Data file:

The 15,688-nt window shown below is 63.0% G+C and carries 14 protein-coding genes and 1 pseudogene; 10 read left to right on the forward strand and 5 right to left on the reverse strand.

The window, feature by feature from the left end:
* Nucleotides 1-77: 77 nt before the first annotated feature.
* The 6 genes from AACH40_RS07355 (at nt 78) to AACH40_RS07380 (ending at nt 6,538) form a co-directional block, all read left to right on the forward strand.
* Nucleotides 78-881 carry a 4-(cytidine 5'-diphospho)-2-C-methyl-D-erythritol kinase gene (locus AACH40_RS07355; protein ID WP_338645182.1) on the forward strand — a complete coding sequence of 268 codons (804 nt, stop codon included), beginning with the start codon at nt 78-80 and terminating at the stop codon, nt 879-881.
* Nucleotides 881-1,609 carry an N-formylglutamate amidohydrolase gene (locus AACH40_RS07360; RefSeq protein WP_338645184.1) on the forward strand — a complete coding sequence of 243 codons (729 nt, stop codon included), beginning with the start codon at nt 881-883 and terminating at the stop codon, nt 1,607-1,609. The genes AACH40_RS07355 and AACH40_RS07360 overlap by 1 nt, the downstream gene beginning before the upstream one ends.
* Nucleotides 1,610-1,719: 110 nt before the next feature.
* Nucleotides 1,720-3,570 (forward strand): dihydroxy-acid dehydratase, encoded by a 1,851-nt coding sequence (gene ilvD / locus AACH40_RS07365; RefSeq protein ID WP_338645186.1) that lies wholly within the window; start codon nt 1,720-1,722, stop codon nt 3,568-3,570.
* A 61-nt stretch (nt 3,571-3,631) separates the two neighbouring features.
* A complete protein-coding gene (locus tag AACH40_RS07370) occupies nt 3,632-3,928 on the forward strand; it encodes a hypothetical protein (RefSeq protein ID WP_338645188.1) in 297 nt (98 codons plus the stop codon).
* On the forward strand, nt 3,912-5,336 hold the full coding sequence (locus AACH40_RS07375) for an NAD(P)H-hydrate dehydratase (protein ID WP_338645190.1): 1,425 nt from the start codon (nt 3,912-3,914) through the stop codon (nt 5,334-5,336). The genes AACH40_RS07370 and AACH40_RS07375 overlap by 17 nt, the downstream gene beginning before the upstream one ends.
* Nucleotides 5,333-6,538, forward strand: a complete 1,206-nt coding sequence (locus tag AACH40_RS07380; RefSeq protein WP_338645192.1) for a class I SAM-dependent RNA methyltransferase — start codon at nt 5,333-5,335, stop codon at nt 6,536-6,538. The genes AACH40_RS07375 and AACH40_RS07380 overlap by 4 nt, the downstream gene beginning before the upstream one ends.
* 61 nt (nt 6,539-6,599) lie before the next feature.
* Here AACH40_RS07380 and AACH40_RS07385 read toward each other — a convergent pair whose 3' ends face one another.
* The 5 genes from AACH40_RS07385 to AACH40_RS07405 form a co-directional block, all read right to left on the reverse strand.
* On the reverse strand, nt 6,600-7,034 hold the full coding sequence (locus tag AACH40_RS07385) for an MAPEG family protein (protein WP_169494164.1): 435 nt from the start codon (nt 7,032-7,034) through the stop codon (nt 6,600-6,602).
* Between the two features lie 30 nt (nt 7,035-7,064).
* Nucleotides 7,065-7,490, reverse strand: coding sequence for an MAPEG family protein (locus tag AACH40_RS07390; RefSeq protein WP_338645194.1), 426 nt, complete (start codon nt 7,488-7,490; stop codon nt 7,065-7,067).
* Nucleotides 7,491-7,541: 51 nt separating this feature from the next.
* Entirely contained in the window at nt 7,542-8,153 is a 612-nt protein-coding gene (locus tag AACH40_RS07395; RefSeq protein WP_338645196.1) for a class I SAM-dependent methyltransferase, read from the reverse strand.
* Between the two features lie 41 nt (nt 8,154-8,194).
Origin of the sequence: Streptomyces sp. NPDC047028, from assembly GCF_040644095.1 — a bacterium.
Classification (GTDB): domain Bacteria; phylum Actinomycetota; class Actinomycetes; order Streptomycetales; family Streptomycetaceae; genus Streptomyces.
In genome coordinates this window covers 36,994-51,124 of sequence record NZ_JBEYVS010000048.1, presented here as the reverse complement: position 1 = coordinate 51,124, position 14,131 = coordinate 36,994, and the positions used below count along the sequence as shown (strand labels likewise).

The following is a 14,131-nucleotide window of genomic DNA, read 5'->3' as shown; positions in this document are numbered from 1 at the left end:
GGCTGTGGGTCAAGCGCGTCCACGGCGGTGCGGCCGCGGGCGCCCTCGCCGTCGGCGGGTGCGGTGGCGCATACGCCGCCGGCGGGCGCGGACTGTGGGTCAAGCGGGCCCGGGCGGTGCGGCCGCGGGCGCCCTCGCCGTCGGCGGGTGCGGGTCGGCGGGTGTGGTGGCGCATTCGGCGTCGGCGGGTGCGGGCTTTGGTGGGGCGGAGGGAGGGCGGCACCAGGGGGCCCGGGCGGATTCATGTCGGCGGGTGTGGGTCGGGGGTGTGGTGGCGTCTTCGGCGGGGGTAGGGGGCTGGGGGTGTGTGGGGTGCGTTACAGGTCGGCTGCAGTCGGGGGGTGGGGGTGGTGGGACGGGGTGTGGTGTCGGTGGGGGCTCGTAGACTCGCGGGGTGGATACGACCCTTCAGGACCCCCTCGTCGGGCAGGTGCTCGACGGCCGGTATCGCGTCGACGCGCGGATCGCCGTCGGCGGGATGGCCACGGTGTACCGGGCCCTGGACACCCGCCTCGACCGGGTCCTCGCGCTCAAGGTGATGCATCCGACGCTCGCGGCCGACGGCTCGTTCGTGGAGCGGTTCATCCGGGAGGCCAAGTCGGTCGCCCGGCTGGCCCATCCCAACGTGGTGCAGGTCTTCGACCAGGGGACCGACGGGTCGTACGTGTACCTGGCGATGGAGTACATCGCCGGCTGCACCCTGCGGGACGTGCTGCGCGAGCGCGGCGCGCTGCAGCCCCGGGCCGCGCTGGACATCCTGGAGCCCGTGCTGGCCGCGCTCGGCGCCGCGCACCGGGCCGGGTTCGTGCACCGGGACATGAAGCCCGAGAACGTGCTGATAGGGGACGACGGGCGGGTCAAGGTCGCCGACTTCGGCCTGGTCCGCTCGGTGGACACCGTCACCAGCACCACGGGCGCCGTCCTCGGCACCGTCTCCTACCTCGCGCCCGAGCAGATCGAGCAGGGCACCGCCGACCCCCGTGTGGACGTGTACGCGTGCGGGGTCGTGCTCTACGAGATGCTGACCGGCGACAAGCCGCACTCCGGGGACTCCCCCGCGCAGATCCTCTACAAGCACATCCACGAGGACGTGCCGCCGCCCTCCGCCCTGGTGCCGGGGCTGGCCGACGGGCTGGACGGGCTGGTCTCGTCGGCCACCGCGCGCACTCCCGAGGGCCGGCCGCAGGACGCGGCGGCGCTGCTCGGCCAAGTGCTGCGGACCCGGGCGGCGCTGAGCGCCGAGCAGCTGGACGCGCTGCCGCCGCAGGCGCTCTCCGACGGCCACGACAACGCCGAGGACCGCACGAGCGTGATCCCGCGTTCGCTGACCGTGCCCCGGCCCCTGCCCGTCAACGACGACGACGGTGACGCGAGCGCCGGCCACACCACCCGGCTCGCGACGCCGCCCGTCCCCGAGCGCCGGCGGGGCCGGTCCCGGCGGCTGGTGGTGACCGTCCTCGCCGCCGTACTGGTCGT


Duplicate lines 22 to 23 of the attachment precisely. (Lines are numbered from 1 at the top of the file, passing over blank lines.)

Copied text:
Origin of the sequence: Streptomyces sp. NPDC047028, from assembly GCF_040644095.1 — a bacterium.
Classification (GTDB): domain Bacteria; phylum Actinomycetota; class Actinomycetes; order Streptomycetales; family Streptomycetaceae; genus Streptomyces.